Stephanie Mortimore - Gemini
Stephanie Mortimore is a recent BA (Hons) Photography graduate from Hereford College of Arts. “Stephanie’s photographic fascination is driven by a consideration of the medium's relationship with time, memory and transience. The photograph is a form of posthumous communication, projecting transitory appearances into the future; the print depicting corporeal bodies embalmed in the photographic emulsion like insects in amber.
Through her creation of 'Gemini', she engaged with photographs of unknown sitters, lost through time, connection and memory. She interpreted these anonymous sitters as constellatory bodies, granting them a bearing in time and space; astrological constellations pierce the photographic surface, transforming the formal into the fantastical. They are lost and reborn.”
F&A: Where did you find the images?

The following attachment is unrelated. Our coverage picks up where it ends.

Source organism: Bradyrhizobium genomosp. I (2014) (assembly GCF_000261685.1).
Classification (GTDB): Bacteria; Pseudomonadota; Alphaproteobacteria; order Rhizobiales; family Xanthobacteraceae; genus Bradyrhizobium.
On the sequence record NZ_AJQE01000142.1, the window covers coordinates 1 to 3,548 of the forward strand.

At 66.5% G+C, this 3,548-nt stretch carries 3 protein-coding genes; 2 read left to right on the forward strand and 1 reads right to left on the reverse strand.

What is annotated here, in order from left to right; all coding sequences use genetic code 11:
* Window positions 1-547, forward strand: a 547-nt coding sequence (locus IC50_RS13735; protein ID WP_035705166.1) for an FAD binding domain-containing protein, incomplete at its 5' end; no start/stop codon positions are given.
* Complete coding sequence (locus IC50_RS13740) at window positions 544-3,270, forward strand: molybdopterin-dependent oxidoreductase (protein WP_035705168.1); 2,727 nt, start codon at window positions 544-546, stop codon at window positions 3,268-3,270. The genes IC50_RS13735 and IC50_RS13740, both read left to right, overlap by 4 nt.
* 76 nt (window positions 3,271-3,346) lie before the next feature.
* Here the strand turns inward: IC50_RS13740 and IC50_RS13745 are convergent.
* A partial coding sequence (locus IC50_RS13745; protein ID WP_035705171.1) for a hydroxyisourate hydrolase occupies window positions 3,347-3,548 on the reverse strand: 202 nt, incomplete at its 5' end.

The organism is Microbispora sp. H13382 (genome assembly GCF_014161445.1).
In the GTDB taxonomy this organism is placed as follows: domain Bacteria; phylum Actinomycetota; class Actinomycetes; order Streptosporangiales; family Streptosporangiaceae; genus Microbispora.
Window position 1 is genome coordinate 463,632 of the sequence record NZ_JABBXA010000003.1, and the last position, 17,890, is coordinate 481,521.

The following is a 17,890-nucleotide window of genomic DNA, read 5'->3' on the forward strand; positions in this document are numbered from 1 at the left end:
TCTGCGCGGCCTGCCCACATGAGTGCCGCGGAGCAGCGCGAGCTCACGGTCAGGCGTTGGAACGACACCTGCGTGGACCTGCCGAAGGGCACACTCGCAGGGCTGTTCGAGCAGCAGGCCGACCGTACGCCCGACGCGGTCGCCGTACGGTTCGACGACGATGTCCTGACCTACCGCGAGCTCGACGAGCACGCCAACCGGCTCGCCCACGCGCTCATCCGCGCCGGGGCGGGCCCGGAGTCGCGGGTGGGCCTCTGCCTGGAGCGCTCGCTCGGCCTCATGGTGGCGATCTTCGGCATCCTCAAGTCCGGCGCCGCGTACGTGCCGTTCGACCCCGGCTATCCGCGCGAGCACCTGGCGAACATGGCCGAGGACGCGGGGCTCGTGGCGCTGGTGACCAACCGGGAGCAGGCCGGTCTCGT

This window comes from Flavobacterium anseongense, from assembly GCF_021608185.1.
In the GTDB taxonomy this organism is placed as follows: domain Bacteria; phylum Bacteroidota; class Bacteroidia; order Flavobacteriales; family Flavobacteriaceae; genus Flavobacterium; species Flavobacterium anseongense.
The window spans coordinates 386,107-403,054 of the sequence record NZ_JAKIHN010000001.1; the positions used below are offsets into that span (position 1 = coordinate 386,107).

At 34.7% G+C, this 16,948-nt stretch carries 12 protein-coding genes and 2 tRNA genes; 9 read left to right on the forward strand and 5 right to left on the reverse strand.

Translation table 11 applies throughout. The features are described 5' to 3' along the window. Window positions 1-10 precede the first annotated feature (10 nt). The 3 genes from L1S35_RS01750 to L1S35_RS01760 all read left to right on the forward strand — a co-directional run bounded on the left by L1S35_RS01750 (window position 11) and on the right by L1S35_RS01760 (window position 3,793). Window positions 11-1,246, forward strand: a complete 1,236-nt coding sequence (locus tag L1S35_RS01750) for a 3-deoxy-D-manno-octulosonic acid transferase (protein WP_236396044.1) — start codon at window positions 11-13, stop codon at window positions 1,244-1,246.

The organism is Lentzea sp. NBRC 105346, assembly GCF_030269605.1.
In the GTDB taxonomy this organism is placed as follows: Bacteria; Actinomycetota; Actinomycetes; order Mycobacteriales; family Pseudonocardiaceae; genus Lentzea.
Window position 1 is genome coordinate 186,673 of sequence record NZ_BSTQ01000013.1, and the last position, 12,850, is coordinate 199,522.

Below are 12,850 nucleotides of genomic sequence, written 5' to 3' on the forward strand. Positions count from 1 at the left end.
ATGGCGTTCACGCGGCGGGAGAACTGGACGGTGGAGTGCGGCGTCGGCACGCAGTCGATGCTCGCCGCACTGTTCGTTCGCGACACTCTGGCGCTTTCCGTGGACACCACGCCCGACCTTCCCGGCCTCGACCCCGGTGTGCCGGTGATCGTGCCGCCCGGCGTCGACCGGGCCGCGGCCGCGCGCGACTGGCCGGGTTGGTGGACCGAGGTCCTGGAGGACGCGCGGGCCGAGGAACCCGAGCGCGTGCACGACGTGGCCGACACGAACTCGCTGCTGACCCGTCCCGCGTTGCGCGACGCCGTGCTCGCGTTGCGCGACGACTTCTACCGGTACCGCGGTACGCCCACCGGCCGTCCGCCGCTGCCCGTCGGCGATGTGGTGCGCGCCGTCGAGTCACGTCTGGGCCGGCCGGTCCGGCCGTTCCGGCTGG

SM: In producing ‘Gemini’ I worked with a collection of graduation photographs that I purchased online in the form of a high school yearbook. The collection comprised a series of anonymous portraits of graduating students from Norway High School in Maine. On a personal level, I felt an instant connection with the sitters in that they were graduating students and I was soon to graduate myself.
F&A: How did you add the constellations?
SM: Gemini was inspired by the Roland Barthes quote: "The photograph is literally an emanation of the referent. From a real body, which was there, proceed radiations which ultimately touch me, who am here; the duration of the transmission is insignificant; the photograph of the missing being, as Sontag says, will touch me like the delayed rays of a star." From my reading and interpretation of this quote, I began considering the anonymous sitters as 'constellatory bodies' who exist, as stars do, as delayed projections of light into the future. In my creation of the images I physically pierced the photographic surface, allowing light to emanate through, thus transforming the formal into the fantastical.